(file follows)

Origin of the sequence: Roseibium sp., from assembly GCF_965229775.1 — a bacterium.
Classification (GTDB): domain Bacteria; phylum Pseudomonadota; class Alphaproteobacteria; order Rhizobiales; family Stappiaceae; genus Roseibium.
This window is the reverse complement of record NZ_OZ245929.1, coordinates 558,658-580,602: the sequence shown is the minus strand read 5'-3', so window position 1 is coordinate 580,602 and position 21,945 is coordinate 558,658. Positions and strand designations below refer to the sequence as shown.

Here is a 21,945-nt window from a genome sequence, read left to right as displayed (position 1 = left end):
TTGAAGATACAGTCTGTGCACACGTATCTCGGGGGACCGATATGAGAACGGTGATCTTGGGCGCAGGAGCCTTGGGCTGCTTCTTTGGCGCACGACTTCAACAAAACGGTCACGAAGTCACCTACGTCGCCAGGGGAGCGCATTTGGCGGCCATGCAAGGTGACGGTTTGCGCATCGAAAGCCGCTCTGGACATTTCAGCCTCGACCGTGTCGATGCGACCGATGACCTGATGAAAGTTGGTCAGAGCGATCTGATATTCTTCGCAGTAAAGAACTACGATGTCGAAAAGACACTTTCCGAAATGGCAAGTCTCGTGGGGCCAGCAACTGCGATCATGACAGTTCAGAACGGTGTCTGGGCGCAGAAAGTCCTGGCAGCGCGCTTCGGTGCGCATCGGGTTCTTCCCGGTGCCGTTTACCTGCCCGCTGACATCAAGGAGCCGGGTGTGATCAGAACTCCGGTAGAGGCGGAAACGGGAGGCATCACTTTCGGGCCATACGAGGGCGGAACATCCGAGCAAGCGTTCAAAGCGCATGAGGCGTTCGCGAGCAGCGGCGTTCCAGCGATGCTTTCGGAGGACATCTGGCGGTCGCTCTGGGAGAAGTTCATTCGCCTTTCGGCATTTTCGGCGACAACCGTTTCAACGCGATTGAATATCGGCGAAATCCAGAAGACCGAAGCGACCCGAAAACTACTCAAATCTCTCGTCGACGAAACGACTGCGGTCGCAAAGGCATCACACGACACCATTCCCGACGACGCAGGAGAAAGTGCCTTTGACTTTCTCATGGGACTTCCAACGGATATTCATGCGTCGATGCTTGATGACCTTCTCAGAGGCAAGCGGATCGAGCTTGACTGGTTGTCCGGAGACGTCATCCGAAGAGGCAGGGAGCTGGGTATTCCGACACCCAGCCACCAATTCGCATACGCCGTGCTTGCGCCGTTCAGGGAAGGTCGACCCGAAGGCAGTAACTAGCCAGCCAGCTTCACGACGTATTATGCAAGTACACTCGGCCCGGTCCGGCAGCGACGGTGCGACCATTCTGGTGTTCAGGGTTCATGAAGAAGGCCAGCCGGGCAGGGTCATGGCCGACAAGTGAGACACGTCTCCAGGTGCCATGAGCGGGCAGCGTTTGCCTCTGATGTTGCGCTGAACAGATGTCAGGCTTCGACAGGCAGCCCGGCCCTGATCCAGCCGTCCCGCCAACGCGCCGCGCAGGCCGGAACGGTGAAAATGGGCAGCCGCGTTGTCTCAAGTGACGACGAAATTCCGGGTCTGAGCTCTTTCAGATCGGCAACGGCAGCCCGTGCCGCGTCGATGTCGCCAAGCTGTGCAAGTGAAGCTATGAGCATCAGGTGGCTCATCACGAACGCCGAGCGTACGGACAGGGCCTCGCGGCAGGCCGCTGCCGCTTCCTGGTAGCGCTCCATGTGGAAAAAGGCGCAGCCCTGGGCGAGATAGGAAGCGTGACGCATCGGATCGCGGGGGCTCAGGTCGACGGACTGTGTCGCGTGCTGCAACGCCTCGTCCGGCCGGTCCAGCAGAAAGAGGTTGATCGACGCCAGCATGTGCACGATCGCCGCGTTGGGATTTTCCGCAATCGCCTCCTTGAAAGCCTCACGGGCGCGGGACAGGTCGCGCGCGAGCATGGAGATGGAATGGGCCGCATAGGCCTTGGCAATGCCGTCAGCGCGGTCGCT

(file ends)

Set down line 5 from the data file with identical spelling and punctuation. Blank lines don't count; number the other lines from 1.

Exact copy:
TTGAAGATACAGTCTGTGCACACGTATCTCGGGGGACCGATATGAGAACGGTGATCTTGGGCGCAGGAGCCTTGGGCTGCTTCTTTGGCGCACGACTTCAACAAAACGGTCACGAAGTCACCTACGTCGCCAGGGGAGCGCATTTGGCGGCCATGCAAGGTGACGGTTTGCGCATCGAAAGCCGCTCTGGACATTTCAGCCTCGACCGTGTCGATGCGACCGATGACCTGATGAAAGTTGGTCAGAGCGATCTGATATTCTTCGCAGTAAAGAACTACGATGTCGAAAAGACACTTTCCGAAATGGCAAGTCTCGTGGGGCCAGCAACTGCGATCATGACAGTTCAGAACGGTGTCTGGGCGCAGAAAGTCCTGGCAGCGCGCTTCGGTGCGCATCGGGTTCTTCCCGGTGCCGTTTACCTGCCCGCTGACATCAAGGAGCCGGGTGTGATCAGAACTCCGGTAGAGGCGGAAACGGGAGGCATCACTTTCGGGCCATACGAGGGCGGAACATCCGAGCAAGCGTTCAAAGCGCATGAGGCGTTCGCGAGCAGCGGCGTTCCAGCGATGCTTTCGGAGGACATCTGGCGGTCGCTCTGGGAGAAGTTCATTCGCCTTTCGGCATTTTCGGCGACAACCGTTTCAACGCGATTGAATATCGGCGAAATCCAGAAGACCGAAGCGACCCGAAAACTACTCAAATCTCTCGTCGACGAAACGACTGCGGTCGCAAAGGCATCACACGACACCATTCCCGACGACGCAGGAGAAAGTGCCTTTGACTTTCTCATGGGACTTCCAACGGATATTCATGCGTCGATGCTTGATGACCTTCTCAGAGGCAAGCGGATCGAGCTTGACTGGTTGTCCGGAGACGTCATCCGAAGAGGCAGGGAGCTGGGTATTCCGACACCCAGCCACCAATTCGCATACGCCGTGCTTGCGCCGTTCAGGGAAGGTCGACCCGAAGGCAGTAACTAGCCAGCCAGCTTCACGACGTATTATGCAAGTACACTCGGCCCGGTCCGGCAGCGACGGTGCGACCATTCTGGTGTTCAGGGTTCATGAAGAAGGCCAGCCGGGCAGGGTCATGGCCGACAAGTGAGACACGTCTCCAGGTGCCATGAGCGGGCAGCGTTTGCCTCTGATGTTGCGCTGAACAGATGTCAGGCTTCGACAGGCAGCCCGGCCCTGATCCAGCCGTCCCGCCAACGCGCCGCGCAGGCCGGAACGGTGAAAATGGGCAGCCGCGTTGTCTCAAGTGACGACGAAATTCCGGGTCTGAGCTCTTTCAGATCGGCAACGGCAGCCCGTGCCGCGTCGATGTCGCCAAGCTGTGCAAGTGAAGCTATGAGCATCAGGTGGCTCATCACGAACGCCGAGCGTACGGACAGGGCCTCGCGGCAGGCCGCTGCCGCTTCCTGGTAGCGCTCCATGTGGAAAAAGGCGCAGCCCTGGGCGAGATAGGAAGCGTGACGCATCGGATCGCGGGGGCTCAGGTCGACGGACTGTGTCGCGTGCTGCAACGCCTCGTCCGGCCGGTCCAGCAGAAAGAGGTTGATCGACGCCAGCATGTGCACGATCGCCGCGTTGGGATTTTCCGCAATCGCCTCCTTGAAAGCCTCACGGGCGCGGGACAGGTCGCGCGCGAGCATGGAGATGGAATGGGCCGCATAGGCCTTGGCAATGCCGTCAGCGCGGTCGCT